The holidays can be an incredibly stressful time of year for many, whether it’s due to constant travel, being frazzled by unfinished gift shopping, or wondering how you’ll be able to budget for it all. Add all that to standard, everyday life stress, and the most wonderful time of the year can be anything but merry — and your looks may pay the price.
“Stress, whether emotional, physical, or nutritional, is interpreted as inflammation in the body, and inflammation is one of the root causes of aging,” explains Jessie Cheung, MD, a board-certified dermatologist in the Chicago area. That aging includes the deterioration of skin, hair, and nails — and, even worse, unchecked stress levels can cause permanent damage to these areas. Instead of allowing that idea to cause more stress, keep reading: we’ve interviewed a handful of experts who have tips for reducing stress’s effects on beauty to stop that spiral at the source.
How Stress Affects Your Skin
Stress opens a Pandora’s Box within the body. First, it causes your adrenal glands to release cortisol, also known as the stress hormone, which can stimulate the “flight-or-fight” response. “This high-wired state shifts your metabolism to maintenance instead of growth and repair,” explains Dr. Cheung. Back when humans first evolved, this reaction was a good thing, ultimately keeping you alert and poised in time of danger.
However, too much cortisol — and thus, constant stress — is not a good thing. The spikes in cortisol can lead to acne breakouts, warns Dr. Cheung. On top of that, the inflammation that accompanies chronic stress can impair your skin’s barrier function, allowing certain skin conditions, like eczema, psoriasis, and rosacea, to flare up if you’re already predisposed to them.
To counteract the harm that stress can inflict on your skin, the first step is to address your emotional stress levels. Only you know how to best manage your own stress, but you can consider escaping family chaos for a few hours and getting a massage, taking a few minutes for yourself to meditate, or seeking professional help. Then, help offset any stress-induced damage to your skin.
Dr. Cheung recommends using topical ingredients with anti-inflammatory properties and antioxidants to support your skin health. We’re fond of Sagely NaturalsTM Brightening CBD Face Serum ($89), which pairs calming cannabidiol oil with vitamins C and A, nourishing squalane, and smoothing bakuchiol. You should also seek out formulas designed to strengthen your skin’s moisture barrier, which is weakened by stress. Without a strong barrier, your skin is susceptible to infection, so maintain its healthy function with a ceramide-packed product like Eighteen B® Firm + ReplenishTM Serum ($105). The formula’s ceramides will help fortify the skin barrier and keep it hydrated, while a vegan silk protein helps locks in all that moisture.
How Stress Affects Your Hair
High stress doesn’t really cause hair to turn gray, regardless of what your mom may have told you. But it does affect your hair health. When cortisol is elevated over a long period of time, it can disrupt the normal hair cycle and cause excessive shedding, says Francesca Fusco, MD, a board-certified dermatologist at Wexler Dermatology℠ in NYC. On top of that, if you’re dealing with high stress levels, you may not get enough sleep, eat a balanced diet, or be physically active. “This can all lead to increased shedding of the hair,” adds Dr. Fusco.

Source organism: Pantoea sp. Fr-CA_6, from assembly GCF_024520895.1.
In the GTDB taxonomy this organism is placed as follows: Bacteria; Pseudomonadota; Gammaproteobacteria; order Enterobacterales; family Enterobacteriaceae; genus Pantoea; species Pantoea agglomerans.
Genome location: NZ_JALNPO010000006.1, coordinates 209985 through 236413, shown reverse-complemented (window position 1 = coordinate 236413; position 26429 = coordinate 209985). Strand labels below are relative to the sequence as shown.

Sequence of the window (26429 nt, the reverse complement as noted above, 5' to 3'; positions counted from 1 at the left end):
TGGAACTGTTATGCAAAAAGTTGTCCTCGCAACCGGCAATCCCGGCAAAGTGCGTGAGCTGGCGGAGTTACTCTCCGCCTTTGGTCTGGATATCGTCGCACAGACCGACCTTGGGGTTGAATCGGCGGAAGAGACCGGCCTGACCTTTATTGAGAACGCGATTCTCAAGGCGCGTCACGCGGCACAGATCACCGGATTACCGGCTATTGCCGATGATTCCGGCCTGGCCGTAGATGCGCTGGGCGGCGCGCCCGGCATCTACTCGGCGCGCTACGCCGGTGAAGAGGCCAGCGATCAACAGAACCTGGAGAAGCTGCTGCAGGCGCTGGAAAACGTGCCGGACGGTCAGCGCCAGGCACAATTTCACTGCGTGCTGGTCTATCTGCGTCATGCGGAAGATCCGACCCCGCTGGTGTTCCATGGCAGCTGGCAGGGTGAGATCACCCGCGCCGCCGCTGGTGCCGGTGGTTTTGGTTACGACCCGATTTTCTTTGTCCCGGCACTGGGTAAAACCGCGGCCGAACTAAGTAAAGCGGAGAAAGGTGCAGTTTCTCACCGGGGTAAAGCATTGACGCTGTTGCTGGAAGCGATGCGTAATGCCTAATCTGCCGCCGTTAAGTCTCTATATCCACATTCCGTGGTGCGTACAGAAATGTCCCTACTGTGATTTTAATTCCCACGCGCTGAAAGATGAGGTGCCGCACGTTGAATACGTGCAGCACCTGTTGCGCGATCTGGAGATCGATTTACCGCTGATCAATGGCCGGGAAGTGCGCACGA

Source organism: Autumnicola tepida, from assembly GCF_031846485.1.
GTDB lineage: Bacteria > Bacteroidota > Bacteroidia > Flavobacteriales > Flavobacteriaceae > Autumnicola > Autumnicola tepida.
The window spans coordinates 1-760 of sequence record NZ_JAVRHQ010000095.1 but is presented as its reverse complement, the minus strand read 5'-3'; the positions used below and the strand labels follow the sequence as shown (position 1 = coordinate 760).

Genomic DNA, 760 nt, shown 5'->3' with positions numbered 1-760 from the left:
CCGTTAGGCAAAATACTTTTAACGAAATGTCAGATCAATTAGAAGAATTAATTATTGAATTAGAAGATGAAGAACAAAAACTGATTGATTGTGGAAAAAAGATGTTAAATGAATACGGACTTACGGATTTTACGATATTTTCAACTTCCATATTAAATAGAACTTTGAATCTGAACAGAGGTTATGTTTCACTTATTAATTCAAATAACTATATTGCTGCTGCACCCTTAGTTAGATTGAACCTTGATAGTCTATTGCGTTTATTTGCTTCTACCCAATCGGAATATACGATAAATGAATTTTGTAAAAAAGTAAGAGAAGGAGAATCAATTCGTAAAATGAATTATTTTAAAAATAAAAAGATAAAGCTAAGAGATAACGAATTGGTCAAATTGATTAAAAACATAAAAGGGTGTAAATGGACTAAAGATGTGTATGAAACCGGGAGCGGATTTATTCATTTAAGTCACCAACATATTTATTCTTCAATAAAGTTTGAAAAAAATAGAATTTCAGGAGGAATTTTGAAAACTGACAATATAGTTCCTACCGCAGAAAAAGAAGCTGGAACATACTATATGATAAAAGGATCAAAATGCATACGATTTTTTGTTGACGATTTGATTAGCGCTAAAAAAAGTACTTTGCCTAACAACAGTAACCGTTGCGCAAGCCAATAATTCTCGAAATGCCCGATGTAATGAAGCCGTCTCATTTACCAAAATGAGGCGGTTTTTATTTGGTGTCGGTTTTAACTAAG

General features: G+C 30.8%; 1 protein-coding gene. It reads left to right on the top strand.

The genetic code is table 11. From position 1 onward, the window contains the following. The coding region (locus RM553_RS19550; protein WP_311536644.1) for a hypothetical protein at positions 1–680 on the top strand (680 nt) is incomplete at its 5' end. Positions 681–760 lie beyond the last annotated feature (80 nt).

And, as you just read, stress dramatically impacts skin — and that includes the scalp. If you don’t have a healthy foundation for your hair, you’ll see the repercussions. “Severe stress-related hair and scalp issues can be itching, dryness, flaking, and diffuse hair loss,” says trichologist, stylist, and Nexxus® Global Creative Director Kevin Mancuso. “Prolonged periods of stress can advance the condition to more problematic hair loss,” he warns.
If you’re noticing changes to your scalp, try a nourishing product like Rahua® Founder's BlendTM Scalp & Hair Treatment ($40), which contains a balancing blend of botanicals. Some doctors also swear by Nutrafol®, which contains adaptogens. According to Dr. Cheung, adaptogens can help improve your body's resilience to stress. Last but not least, you can’t go wrong with eight hours of sleep and a healthy diet. If you’re concerned about hair loss, consult with your healthcare provider, who could recommend everything from supplements to PRP treatments.
How Stress Affects Your Nails
The nails are more than just a good canvas for polish. In fact, your fingernails can provide insight into what’s unfolding inside your body. “A stressful event can show up in your nails as a white horizontal line, which represents a temporary alteration of the nail's growth cycle,” says Dr. Cheung. If you’re stressed long-term, your nails may become more brittle or prone to peeling and breakage, too. (And, of course, your manicure will be more likely to chip — which is always a source of stress for us!)
To help strengthen your nails, Dr. Cheung recommends taking biotin supplements and making sure you’re getting an adequate intake of protein, as iron and zinc (both found in dietary protein) are essential for healthy nail formation. She’s also a fan of ISDIN® Si-NailsTM ($30): “It’s a new topical nail treatment that increases the durability of the nail by promoting silicone, keratin, and cuticle moisturization,” she explains. If you can’t go without polish, try Olive & June® 7-Free Nail PolishTM in EC ($8), a super-sheer color that’s infused with a nail-nourishing complex of extracts like rosemary, sage, and lavender.
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